ESP32 project: display for weather forecast
How will the weather be tomorrow and the day after tomorrow? The classic weather station projects that you see in the scene can not say anything about it, because they only display and log the current temperature values. We choose a different approach here: With the ESP32 (https://az-delivery.de/products/esp32-developmentboard) we download the weather forecast for the next five days from https://openweathermap.org and show them on a small OLED display (https://az-delivery.de/products/0-96zolldisplay) on.
The project is implemented in three sections: (1) preparation of the hardware, (2) generation of an API key for OpenWeatherMap to access data, and (3) software for downloading and displaying the weather forecast.
- ESP32 (https://az-delivery.de/products/esp32-developmentboard) for downloading the weather forecast and controlling the display
- Display, e.g. https://az-delivery.de/products/0-96zolldisplay as a display for the weather data
The display is connected to the ESP32 with 3.3 V and GND. For the I²C connection, SCL are also connected to G22 and SDA to G21. The following figure shows the fully wired hardware.
Graphics can even be shown on the mini display. With the sample sketches from the library, these are just a few clicks away.
OpenWeatherMap is an IT company that provides weather data. On a small scale even free of charge. To get weather data you have to send HTTP requests to the OpenWeatherMap API (https://openweathermap.org/forecast5) send. This requires authentication using an API key. You can get your API key on the price page (https://openweathermap.org/price). For example, it looks like this:
If you now have the URL in the browser http://api.openweathermap.org/data/2.5/forecast?q=Karlsruhe,de&appid=a254362gegeg715dce096a37b32c17aa , you will get the weather forecast for Karlsruhe for the next five days. In the URL, replace Karlsruhe with the name of your city and the API key behind appid = through your.
The data returned is in JSON format. The attribute temp gives the predicted temperature in Kelvin for the time German on. The latter is a Unix timestamp, which is once again in readable form as dt_txt is sent along. Example for starting a response:
This section outlines how the program works. For a deeper understanding, take a look at the code (https://github.com/Simsso/Microcontroller-Examples/tree/master/ESP32/WeatherDisplay) essential. The project files do the following:
- WeatherDisplay.ino: Arduino-Sketch, Main program: Connects all components.
- OpenWeatherMapAPI.h: OpenWeatherMap API header file: Defines how the OpenWeatherMap can be accessed.
- OpenWeatherMapAPI.cpp: OpenWeatherMap API code file: implements the methods of the previous header file.
- OLEDScreen.h: OLED screen header file: Controls the OLED display and outputs the weather data graphically.
- WeatherForecastSample.cpp: Weather forecast sample: Class that represents a single weather forecast.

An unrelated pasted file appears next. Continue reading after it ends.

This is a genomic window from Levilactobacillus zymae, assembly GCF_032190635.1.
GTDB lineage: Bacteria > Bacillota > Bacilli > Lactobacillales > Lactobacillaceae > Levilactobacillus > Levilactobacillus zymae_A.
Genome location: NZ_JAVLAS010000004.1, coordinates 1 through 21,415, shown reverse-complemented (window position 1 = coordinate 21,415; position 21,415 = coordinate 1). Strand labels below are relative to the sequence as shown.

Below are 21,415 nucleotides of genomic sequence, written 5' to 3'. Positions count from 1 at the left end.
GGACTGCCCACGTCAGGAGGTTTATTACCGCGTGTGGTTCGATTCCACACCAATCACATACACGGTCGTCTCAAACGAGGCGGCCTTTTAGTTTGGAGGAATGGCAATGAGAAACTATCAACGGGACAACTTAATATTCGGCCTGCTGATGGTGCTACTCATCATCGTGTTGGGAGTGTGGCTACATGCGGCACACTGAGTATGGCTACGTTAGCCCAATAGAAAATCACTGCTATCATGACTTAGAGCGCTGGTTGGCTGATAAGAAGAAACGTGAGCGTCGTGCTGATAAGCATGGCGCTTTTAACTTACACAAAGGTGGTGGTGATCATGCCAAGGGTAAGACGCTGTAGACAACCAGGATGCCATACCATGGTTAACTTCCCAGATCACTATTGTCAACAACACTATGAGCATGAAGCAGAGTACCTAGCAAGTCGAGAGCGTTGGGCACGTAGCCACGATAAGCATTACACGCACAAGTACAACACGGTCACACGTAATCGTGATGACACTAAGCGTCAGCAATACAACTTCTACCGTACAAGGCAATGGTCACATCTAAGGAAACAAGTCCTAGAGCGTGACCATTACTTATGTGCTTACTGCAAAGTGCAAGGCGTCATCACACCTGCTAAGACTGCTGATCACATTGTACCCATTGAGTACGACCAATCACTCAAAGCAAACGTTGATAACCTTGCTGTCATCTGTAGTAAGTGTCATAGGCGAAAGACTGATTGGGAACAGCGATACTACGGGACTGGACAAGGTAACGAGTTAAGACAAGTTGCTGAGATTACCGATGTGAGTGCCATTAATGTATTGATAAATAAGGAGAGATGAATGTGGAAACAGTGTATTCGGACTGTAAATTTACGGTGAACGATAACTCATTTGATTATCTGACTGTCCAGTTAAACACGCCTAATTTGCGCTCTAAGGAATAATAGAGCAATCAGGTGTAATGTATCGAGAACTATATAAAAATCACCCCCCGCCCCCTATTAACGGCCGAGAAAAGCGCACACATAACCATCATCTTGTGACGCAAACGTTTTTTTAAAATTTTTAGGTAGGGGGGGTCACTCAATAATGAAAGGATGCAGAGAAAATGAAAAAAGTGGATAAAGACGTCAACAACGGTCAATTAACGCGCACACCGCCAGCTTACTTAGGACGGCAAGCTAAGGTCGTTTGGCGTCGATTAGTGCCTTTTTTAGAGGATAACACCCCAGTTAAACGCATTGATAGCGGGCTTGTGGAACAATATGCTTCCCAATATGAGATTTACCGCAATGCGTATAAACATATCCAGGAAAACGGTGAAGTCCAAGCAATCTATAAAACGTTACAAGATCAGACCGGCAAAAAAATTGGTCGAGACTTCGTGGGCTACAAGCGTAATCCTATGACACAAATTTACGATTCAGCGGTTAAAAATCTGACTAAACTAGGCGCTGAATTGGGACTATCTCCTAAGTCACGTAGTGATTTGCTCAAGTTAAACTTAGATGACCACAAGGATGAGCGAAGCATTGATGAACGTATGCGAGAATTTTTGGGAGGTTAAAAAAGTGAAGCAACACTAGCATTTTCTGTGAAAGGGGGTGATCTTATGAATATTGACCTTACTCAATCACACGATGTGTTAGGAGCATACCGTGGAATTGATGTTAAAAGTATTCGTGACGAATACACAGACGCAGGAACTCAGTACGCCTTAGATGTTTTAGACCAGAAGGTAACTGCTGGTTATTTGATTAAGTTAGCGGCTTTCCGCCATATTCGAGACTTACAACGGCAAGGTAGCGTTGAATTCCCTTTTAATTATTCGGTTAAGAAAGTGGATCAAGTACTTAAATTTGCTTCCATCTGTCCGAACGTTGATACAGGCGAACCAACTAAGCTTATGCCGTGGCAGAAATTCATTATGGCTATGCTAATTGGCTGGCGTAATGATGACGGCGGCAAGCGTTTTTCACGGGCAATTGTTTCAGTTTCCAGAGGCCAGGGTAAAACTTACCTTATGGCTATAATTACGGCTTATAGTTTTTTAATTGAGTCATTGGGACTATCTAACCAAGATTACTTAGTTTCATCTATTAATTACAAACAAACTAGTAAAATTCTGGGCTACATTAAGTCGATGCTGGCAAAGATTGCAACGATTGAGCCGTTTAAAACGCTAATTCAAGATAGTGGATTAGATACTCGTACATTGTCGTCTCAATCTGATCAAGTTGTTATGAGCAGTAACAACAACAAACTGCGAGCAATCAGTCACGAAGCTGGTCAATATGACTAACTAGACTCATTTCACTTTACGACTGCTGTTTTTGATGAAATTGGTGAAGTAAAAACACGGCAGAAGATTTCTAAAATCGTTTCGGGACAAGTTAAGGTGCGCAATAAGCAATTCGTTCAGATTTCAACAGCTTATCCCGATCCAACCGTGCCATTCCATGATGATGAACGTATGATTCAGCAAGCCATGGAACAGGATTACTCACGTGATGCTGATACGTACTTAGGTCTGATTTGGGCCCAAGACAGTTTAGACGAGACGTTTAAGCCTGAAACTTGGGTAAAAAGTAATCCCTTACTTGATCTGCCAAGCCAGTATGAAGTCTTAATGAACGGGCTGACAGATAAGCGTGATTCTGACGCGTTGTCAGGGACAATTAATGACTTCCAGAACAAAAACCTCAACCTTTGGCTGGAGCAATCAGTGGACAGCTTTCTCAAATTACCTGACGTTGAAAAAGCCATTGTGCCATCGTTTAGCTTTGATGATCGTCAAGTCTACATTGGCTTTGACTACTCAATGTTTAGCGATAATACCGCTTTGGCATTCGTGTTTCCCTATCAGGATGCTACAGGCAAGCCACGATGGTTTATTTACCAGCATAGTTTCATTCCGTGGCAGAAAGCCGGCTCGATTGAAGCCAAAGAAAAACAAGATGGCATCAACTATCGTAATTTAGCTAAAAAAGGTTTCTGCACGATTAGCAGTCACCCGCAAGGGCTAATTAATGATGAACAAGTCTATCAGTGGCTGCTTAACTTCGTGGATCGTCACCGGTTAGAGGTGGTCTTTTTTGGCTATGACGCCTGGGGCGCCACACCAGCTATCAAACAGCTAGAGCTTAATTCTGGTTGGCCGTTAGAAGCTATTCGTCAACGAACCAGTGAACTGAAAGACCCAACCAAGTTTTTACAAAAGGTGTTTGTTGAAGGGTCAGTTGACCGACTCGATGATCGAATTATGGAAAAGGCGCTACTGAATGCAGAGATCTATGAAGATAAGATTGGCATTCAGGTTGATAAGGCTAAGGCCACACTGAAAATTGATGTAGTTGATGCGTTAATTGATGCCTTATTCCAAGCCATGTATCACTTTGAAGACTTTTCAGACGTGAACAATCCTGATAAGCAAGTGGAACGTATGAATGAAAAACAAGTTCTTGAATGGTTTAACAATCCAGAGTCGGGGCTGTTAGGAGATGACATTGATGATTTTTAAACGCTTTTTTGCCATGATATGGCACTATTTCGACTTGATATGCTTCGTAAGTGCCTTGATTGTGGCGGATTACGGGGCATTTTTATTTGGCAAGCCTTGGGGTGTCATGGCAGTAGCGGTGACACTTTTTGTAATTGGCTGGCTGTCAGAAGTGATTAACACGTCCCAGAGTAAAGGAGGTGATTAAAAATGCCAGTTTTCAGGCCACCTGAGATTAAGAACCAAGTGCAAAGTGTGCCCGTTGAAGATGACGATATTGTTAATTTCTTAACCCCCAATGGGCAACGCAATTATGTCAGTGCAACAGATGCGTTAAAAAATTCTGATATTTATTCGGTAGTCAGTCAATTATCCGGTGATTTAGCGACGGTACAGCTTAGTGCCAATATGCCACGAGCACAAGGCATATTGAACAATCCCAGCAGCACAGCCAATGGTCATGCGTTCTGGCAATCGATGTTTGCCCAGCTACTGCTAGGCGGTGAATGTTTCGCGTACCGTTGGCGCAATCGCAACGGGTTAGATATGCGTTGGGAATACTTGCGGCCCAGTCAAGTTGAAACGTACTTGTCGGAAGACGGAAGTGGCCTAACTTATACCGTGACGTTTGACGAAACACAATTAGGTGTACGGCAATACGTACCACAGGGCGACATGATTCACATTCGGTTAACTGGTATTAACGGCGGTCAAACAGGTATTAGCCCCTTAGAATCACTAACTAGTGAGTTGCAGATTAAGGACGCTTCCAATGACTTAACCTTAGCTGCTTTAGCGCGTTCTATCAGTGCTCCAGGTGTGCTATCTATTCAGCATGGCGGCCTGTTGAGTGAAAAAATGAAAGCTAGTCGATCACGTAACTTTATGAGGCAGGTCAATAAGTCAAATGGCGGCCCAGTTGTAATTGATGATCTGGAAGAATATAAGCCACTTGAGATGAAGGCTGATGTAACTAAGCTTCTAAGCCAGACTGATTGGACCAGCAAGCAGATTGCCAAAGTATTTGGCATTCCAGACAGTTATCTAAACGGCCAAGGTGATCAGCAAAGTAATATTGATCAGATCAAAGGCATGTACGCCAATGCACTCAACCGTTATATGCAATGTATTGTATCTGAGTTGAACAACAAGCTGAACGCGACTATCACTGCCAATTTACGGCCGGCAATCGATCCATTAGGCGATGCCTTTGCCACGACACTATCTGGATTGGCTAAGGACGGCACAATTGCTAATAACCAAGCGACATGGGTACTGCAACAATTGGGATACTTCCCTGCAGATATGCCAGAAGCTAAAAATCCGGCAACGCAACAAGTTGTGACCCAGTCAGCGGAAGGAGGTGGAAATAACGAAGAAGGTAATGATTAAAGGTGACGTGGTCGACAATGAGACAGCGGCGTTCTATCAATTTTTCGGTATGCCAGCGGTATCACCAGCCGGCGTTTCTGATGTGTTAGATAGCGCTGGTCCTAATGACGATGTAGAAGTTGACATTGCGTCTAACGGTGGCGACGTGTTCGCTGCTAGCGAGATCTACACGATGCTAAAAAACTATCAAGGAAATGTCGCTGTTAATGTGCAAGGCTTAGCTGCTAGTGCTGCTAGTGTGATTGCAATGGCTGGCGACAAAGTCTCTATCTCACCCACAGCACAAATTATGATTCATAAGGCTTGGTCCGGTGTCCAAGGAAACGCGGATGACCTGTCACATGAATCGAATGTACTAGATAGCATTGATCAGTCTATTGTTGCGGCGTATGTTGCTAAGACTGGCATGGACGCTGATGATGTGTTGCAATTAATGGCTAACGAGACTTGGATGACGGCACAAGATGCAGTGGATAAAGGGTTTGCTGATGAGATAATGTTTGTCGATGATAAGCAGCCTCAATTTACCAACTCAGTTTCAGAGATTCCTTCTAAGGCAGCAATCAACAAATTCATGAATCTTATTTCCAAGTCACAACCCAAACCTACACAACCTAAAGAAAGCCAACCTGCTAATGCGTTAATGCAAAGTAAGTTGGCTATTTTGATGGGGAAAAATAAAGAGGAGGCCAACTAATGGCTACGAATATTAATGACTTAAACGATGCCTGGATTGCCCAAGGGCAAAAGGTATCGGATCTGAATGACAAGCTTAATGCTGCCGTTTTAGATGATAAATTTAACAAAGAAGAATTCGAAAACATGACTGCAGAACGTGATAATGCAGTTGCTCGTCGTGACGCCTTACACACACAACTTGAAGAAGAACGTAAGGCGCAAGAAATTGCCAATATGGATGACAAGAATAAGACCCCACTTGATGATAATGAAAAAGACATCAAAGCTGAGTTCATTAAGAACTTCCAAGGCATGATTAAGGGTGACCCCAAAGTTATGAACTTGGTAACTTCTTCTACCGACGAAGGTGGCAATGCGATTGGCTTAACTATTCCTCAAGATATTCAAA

API access with the ESP32
In order to display the weather information, the ESP32 must receive the data listed above in part from the OpenWeatherMap API. Because of its length, the code for downloading and reading is in separate C ++ files that are included in the main ketch #include be involved. In order to be able to run the sample program, you must have the entire folder content of https://github.com/Simsso/Microcontroller-Examples/tree/master/ESP32/WeatherDisplay download and then open the .ino file with the Arduino IDE. The program downloads weather data at regular intervals (2 hours by default). These are shared with the ArduinoJson Library (https://github.com/bblanchon/ArduinoJson/) parsed, that is, read so that they can be used in the program.
To be able to put the code into operation you have to install the libraries
- Enter your WLAN SSID and password (file WeatherDisplay.ino),
- update the city for which a forecast is to be made (file WeatherDisplay.ino, variable query) and
- enter a valid OpenWeatherMap API key (file WeatherDisplay.ino, variable apiKey).
Display the weather forecast
The display that shows the downloaded weather data can be controlled, for example, with the Ai_Ardulib_SSD1306 library (https://github.com/acrobotic/Ai_Ardulib_SSD1306). At the time of publication of this post, this contained a bug that was fixed in this pull request: https://github.com/barbeque/Ai_Ardulib_SSD1306/tree/patch-1. To be on the safe side, download the code from the latter link.
In the current version, the WeatherDisplay program shows the weather forecast in plain form, i.e. without further formatting. You are cordially invited to prettify the display with cloud / sun graphics, for example. http://www.instructables.com/id/Display-Images-on-OLED-Screen-With-Arduino-ATtiny8/.
With this weather forecast - 13 ° C - playing around with the ESP32 is simply the best thing to do.